TIME FOR US ALL TO INDULGE IN A SPOT OF ‘GUERRILLA SHOPPING’ TO STOP PLASTIC MENACE
Prince William’s stuttering attempts to interview Sir David Attenborough at the recent Davos summit (this journalism lark is not as easy as it looks, is it, Wills?) wasn’t as embarrassing as it should have been – mainly due to the eloquent and effortless way in which Sir David articulated his views on saving the planet.
Attenborough has made a huge contribution to our understanding of the environment over the years, but surely one of his lasting legacies will be the way he brought to our attention, in the series ‘Blue Planet 2’, the massively damaging consequences of our love affair with plastic. It’s hard to think of anything done by one individual which has had such a profound effect on so many people’s behaviours.
Obviously, both supermarkets and consumers had to be forced to switch to more sustainable ways of carrying home their shopping, via the mandatory introduction of charging for single-use plastic bags. But the latest figures show that the move has resulted in a drop of more than 85 per cent in their use, which is an awful lot of waste not being dumped into our oceans, whichever way you look at it.
But carrier bags are just the tip of the (rapidly melting) iceberg, and our food retailers still have such a long way to go. Their head-in-the-sand refusal to tackle this issue until they are forced is breath-taking; it’s almost like their whole business model is built on encouraging waste.
In my local Waitrose, for example, much of the fruit and veg can only be bought pre-packaged, wrapped in evil plastic, and in quantities which can only have been designed to lead to food being thrown away. If you need a shallot, for example, you have to buy a bag of about 20 of them – when did you last see a recipe which needed that quantity? What’s more, nature has already given the shallot a protective skin, so why wrap it further in plastic?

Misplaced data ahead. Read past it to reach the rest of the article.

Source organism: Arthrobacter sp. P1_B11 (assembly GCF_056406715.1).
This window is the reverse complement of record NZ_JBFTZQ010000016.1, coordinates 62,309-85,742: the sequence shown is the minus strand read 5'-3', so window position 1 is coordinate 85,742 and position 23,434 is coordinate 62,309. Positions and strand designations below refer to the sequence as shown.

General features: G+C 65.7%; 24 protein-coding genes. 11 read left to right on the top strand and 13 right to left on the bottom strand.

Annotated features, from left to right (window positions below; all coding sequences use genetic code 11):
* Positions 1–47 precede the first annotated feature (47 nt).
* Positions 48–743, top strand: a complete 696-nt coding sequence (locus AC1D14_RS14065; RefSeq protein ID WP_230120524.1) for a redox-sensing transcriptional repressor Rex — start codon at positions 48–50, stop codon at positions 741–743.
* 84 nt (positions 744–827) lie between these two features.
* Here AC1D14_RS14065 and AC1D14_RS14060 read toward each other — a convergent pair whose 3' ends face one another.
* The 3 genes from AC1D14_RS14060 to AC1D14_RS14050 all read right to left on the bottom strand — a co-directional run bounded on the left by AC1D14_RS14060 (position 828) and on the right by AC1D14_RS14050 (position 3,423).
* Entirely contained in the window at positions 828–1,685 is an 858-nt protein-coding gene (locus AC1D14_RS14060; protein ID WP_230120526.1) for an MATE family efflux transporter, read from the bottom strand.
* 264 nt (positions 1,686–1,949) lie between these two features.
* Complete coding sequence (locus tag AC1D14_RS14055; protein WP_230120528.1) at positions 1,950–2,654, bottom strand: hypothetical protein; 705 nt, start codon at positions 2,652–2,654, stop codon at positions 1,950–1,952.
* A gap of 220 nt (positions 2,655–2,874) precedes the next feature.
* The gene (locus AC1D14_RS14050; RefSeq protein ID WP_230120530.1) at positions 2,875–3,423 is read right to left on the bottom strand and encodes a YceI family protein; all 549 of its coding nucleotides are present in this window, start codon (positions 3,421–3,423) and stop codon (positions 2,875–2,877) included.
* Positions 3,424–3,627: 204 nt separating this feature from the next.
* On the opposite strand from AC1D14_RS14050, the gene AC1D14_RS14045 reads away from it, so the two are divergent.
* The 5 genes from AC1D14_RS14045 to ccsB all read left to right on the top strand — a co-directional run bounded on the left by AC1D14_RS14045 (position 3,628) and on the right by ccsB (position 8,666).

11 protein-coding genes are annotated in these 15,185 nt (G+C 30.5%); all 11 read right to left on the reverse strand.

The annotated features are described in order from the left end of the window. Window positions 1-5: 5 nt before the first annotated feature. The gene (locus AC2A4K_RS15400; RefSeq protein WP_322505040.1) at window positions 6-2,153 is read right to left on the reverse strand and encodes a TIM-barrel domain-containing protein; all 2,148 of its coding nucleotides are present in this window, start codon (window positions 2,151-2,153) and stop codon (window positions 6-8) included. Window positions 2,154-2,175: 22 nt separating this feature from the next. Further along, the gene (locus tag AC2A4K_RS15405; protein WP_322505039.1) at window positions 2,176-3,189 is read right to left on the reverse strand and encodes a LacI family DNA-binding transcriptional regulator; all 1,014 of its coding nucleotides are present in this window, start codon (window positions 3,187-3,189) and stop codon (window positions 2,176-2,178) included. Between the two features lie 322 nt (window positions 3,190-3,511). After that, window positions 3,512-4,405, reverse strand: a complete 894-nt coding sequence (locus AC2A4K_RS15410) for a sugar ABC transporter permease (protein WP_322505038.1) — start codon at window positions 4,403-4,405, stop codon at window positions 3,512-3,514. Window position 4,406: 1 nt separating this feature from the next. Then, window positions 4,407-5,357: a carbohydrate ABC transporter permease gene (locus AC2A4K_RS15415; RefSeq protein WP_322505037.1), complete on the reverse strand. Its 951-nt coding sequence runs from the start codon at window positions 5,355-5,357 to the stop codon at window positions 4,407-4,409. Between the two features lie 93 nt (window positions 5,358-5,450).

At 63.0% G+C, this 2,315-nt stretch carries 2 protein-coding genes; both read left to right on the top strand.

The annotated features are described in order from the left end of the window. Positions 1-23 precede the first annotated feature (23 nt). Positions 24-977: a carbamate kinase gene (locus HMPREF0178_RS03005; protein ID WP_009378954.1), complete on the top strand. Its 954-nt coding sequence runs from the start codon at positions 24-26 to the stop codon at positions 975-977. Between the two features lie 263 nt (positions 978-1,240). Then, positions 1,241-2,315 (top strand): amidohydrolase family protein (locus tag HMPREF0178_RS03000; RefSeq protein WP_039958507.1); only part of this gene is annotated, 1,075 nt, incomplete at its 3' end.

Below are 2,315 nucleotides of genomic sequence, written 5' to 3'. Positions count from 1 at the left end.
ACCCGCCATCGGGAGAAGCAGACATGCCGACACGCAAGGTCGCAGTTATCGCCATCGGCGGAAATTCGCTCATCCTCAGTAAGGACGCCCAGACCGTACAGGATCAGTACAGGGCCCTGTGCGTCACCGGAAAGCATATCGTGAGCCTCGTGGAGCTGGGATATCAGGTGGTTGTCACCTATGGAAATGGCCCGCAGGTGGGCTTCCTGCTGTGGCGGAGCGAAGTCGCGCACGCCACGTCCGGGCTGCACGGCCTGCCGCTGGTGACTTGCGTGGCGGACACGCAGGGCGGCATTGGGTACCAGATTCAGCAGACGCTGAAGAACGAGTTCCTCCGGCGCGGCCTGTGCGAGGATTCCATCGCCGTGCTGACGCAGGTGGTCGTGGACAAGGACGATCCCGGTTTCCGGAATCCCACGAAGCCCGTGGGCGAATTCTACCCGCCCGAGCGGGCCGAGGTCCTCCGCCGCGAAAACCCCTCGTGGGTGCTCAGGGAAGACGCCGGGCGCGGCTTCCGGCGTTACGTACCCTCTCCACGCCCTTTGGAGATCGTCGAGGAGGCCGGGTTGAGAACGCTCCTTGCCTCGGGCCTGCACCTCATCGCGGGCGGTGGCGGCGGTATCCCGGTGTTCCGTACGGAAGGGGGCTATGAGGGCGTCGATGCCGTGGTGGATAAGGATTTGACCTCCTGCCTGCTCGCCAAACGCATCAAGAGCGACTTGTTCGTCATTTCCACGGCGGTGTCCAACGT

I have taken to tearing the bag open and just putting a single shallot in my trolley. It confuses them at the till when they try and weigh it, but generally they just put it through as an onion. If we all started doing this, maybe the supermarkets would get the message. It’s a form of guerrilla shopping.
The same shop also sells bunches of bananas in plastic bags (see my picture). That’s just crazy – again, nature has already given the banana a protective skin, it doesn’t need a further wrapper which will pollute our oceans for centuries to come.
Thankfully, some supermarkets are starting to get the message. Marks & Spencer announced this month that they are to start selling nearly 100 lines of fruit and vegetables loose, free of all plastic packaging, with paper bags on hand to carry them home in (just like an old-fashioned greengrocer, in fact).
They say the move will reduce plastic waste by a staggering 580 tonnes over two years; it will also have the added benefit of reducing food waste, as shoppers will be able to buy exactly the quantity they need.
Meanwhile Morrisons is bringing back traditional brown paper bags for loose fruit and veg, which they claim will lead to 150 million fewer plastic bags being used every year.
Don’t be fooled into thinking that these measures are being introduced because of some sudden crisis of conscience by the companies involved. They are happening because these firms have realised that being seen to be environmentally unsound is rapidly becoming bad business. Consumer pressure is key to this kind of initiative happening. We all have a role to play here.
In an ideal world, we would all shop at places like Norwich Market, where top quality fruit and veg is sold loose, and served in paper bags. But limited opening hours, coupled with Norwich City Council Traffic department’s relentless efforts to prevent shoppers getting into the city centre, means that most of us will remain reliant on the big supermarkets.
If enough of us refuse to buy fruit and veg wrapped in plastic, and start tearing these bags apart and taking items loose to the till, eventually every supermarket will get the message. Because whatever they might say in their expensive TV commercials, they don’t really care until it starts hitting their profits.
This article was first published in the Norwich Evening News and the Eastern Daily Press.